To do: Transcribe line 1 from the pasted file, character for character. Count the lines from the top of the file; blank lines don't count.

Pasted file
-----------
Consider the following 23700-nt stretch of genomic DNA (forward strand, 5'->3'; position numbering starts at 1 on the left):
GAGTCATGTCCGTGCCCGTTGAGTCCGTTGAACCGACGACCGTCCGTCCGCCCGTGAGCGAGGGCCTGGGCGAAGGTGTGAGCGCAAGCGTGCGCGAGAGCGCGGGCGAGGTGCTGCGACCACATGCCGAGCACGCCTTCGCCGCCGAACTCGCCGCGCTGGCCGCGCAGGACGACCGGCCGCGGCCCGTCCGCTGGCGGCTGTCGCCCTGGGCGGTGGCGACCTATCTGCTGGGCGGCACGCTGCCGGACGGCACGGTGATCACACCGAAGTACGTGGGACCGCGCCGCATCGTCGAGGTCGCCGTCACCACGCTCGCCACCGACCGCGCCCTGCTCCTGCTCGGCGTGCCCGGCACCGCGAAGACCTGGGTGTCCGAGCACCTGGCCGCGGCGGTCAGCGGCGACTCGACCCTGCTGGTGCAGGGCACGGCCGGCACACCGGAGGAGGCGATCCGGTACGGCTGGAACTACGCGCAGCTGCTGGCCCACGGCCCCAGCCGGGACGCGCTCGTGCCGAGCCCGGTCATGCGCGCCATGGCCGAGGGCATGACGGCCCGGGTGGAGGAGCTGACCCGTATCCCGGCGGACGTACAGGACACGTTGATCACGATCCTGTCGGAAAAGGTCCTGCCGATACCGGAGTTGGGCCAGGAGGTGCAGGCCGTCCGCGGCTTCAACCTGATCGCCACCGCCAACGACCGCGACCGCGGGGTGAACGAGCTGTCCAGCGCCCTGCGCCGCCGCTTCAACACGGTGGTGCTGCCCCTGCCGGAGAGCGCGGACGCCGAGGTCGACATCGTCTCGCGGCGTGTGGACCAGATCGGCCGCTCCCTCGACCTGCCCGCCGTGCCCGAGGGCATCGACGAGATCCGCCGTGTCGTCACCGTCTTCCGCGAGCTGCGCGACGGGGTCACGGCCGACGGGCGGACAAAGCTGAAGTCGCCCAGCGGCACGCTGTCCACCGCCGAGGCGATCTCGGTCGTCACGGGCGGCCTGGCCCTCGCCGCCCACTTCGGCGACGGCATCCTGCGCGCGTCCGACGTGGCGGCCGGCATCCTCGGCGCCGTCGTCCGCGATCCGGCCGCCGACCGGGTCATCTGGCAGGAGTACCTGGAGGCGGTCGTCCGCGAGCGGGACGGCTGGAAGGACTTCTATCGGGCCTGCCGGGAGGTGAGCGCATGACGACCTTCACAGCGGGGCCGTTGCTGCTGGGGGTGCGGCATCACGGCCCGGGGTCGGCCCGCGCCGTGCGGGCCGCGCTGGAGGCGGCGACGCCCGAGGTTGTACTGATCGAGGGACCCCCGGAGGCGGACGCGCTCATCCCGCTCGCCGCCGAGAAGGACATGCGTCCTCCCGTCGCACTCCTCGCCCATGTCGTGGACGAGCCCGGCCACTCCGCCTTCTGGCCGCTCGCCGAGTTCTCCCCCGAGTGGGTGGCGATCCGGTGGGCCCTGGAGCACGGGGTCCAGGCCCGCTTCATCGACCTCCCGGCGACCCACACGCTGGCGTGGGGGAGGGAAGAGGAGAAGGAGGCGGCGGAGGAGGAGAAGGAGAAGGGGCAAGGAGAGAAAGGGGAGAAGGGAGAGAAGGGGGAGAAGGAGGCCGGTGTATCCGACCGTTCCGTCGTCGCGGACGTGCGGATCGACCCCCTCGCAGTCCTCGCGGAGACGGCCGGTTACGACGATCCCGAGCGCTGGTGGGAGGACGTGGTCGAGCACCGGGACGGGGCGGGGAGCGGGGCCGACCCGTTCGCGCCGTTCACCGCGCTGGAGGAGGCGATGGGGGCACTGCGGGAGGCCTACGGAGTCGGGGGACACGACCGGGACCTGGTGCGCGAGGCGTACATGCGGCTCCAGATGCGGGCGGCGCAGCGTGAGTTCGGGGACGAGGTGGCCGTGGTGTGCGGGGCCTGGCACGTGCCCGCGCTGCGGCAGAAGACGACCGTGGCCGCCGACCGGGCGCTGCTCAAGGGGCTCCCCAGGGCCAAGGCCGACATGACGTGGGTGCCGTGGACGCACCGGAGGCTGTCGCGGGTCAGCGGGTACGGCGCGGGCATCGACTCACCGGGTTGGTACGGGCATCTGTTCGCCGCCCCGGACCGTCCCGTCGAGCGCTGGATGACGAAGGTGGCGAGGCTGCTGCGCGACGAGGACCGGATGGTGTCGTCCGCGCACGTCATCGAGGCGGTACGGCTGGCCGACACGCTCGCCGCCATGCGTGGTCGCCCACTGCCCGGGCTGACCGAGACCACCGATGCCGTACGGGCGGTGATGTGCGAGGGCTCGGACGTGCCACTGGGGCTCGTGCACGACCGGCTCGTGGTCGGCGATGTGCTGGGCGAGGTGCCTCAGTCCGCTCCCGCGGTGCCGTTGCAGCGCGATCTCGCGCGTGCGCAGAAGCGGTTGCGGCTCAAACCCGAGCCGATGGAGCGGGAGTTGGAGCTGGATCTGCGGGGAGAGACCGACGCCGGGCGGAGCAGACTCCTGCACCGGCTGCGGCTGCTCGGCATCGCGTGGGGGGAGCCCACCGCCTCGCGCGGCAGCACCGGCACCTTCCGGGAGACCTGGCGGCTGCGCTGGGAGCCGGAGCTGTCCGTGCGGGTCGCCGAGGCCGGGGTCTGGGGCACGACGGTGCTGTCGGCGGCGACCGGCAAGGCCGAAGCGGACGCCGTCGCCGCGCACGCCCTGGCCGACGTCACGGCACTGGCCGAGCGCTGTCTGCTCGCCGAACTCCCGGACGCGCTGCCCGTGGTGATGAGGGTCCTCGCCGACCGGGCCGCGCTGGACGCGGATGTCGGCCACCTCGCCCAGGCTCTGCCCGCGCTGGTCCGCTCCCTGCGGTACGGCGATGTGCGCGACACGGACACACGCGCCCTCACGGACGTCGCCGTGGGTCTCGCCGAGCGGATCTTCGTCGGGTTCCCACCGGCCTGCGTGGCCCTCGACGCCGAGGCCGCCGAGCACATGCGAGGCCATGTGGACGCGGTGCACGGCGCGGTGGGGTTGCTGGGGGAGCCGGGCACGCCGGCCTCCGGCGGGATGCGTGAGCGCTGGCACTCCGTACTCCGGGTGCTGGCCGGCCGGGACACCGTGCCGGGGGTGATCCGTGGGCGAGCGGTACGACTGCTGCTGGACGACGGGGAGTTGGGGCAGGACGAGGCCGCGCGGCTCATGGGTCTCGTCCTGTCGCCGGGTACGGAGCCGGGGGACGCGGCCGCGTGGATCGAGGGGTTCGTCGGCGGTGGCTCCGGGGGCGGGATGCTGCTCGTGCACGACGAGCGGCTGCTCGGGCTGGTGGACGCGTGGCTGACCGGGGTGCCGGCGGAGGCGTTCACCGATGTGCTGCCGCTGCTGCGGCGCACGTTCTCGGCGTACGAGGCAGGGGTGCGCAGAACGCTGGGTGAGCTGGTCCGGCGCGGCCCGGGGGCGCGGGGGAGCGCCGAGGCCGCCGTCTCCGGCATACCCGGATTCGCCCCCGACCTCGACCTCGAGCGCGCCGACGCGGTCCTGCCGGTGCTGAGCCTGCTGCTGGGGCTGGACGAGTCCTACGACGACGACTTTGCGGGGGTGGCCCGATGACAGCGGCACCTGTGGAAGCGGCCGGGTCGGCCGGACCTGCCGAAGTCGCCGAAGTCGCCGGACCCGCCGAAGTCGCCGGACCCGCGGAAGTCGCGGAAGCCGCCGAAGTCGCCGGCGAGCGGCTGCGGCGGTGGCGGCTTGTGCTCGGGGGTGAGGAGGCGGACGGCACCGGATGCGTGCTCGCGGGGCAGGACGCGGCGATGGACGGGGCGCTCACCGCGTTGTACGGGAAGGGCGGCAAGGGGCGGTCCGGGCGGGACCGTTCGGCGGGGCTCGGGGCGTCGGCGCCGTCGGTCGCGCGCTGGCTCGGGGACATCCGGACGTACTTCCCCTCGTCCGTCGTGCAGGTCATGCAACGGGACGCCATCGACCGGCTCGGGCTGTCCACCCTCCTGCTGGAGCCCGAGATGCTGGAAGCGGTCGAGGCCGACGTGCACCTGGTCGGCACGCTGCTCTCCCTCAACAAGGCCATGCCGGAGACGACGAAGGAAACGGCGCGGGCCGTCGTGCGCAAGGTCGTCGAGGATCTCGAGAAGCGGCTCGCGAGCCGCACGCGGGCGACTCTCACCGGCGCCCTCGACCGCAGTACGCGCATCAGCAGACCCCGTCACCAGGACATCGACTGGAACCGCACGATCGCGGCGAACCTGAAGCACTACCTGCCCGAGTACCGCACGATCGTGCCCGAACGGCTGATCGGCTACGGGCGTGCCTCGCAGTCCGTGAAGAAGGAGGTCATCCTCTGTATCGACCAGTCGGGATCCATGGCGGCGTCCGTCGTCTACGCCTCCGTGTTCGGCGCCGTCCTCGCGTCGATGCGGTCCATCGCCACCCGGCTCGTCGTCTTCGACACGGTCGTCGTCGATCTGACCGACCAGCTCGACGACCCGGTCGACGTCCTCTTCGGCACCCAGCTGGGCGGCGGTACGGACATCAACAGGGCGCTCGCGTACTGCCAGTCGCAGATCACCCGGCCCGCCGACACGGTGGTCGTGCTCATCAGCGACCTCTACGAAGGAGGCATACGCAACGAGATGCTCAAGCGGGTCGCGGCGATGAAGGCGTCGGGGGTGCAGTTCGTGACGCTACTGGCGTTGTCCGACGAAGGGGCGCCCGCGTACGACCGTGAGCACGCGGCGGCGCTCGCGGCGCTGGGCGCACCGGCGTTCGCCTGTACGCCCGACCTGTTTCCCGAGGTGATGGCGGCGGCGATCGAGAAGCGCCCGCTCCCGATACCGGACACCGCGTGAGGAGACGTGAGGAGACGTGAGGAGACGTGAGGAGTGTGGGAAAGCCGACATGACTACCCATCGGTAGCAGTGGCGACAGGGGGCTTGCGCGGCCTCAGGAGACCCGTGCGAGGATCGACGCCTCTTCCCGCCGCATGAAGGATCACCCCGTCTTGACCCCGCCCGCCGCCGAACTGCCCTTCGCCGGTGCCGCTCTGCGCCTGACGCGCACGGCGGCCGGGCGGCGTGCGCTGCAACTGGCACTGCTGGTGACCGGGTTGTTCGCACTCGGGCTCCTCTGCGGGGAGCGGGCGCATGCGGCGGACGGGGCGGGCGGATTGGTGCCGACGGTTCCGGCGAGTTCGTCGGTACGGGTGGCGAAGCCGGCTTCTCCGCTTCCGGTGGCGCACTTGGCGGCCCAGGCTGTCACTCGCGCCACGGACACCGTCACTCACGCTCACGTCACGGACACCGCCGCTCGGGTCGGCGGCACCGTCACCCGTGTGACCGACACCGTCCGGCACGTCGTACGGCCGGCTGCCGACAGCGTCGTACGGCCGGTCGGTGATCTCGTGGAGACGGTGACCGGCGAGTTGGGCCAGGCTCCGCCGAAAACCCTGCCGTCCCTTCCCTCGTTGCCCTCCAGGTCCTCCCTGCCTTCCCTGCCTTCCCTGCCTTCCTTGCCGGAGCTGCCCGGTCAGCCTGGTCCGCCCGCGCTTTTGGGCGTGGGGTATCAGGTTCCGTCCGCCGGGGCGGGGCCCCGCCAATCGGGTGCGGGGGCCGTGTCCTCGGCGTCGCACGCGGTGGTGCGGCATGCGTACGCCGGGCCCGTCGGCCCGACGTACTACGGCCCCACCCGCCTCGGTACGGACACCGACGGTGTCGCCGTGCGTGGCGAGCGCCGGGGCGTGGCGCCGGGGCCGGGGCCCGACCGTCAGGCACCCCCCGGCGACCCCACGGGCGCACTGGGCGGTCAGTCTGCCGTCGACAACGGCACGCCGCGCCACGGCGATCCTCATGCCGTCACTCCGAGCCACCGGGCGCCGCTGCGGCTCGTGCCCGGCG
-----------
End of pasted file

Consider the following 23700-nt stretch of genomic DNA (forward strand, 5'->3'; position numbering starts at 1 on the left):